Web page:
If you have issues, or baggage, you may be offended by what you read here. I work through my self loathing of my own fat, and my own fat issues, and I’m told this comes across as loathing all fat people. That is simply not the case.

Here I talk about my issues and my findings, without political correctness. I am not concerned with your issues, or your baggage, or what you may take from this. The title is "My Journey".

This blog is not meant to inspire anyone. I take no responsibility for what you take away from here. You are here as a guest into my inner thoughts.


Monday, June 29, 2009

Phantom Fat

Wow... we truly are NOT losing our minds. Read this article.

A segment of the article that really speaks to me (I bolded the really "relevant to me" bits):

Still focused on the fat

The findings suggest that “people who undergo major weight loss may experience improvements in satisfaction in appearance, though still not necessarily as much as someone who was never overweight,” Hrabosky explains. “But they are also still more invested or preoccupied with appearance than someone who was never overweight.”

Though she’s lost 50 pounds, Nell Bradley, 25, of Atlanta, says she’s more weight-conscious now than five years ago when she weighed 200 pounds.

“I’m so afraid of being that size again,” says Bradley, who exercises three to four times a week and watches her diet to keep her weight in check. She’d like to lose about 10 more pounds.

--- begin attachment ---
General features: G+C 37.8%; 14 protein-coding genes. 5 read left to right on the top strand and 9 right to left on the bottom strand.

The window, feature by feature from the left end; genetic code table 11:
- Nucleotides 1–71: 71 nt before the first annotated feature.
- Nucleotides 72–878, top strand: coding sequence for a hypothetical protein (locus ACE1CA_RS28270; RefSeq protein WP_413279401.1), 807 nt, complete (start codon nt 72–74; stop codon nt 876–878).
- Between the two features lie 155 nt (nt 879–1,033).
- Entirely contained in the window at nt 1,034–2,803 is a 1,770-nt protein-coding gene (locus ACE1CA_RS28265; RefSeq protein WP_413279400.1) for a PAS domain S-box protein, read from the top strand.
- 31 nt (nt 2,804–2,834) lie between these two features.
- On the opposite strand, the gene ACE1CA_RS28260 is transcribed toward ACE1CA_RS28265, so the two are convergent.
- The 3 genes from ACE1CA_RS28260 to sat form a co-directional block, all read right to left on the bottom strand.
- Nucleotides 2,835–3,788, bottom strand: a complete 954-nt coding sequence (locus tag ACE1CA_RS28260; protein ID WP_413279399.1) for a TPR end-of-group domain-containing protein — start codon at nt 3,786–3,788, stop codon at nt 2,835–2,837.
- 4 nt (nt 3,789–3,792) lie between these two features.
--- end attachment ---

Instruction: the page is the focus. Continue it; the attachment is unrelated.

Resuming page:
Even five years later, she still hasn’t shaken the image of her heavier self. “Now I’m down to 155 to 160 and I still feel like I'm at the weight that I was before,” she says. “It's weird because sometimes I'll shop and immediately look for clothes in my size when I was nearly 200 pounds. I always have problems seeing myself in the mirror or in pictures.”

Experts say part of the problem in our body-obsessed culture is that many women — and increasingly more men — have highly unrealistic expectations of what weight loss can do for them. Too often, they think hitting their ideal weight will make them look like a swimsuit model in a magazine, and they’re disappointed when that’s not the case.

People who expect perfection can “get stuck in dichotomous thinking that you’re fat or you’re perfect, and there’s no gray area in between**,” says psychologist Leslie Heinberg, who counsels bariatric patients at the Cleveland Clinic. “So if you’re not perfect, you’re ‘fat.’”

**I hugely struggle with this.



Hallie said...

Thanks for this. I'll remember it if I find myself dissatisfied with the effect weight-loss has on my body.

Becca55 said...

oh i so agree with this one, i still feel like I am 300 pounds and in reality I know I will never have a bikini body (a girl can dream tho)...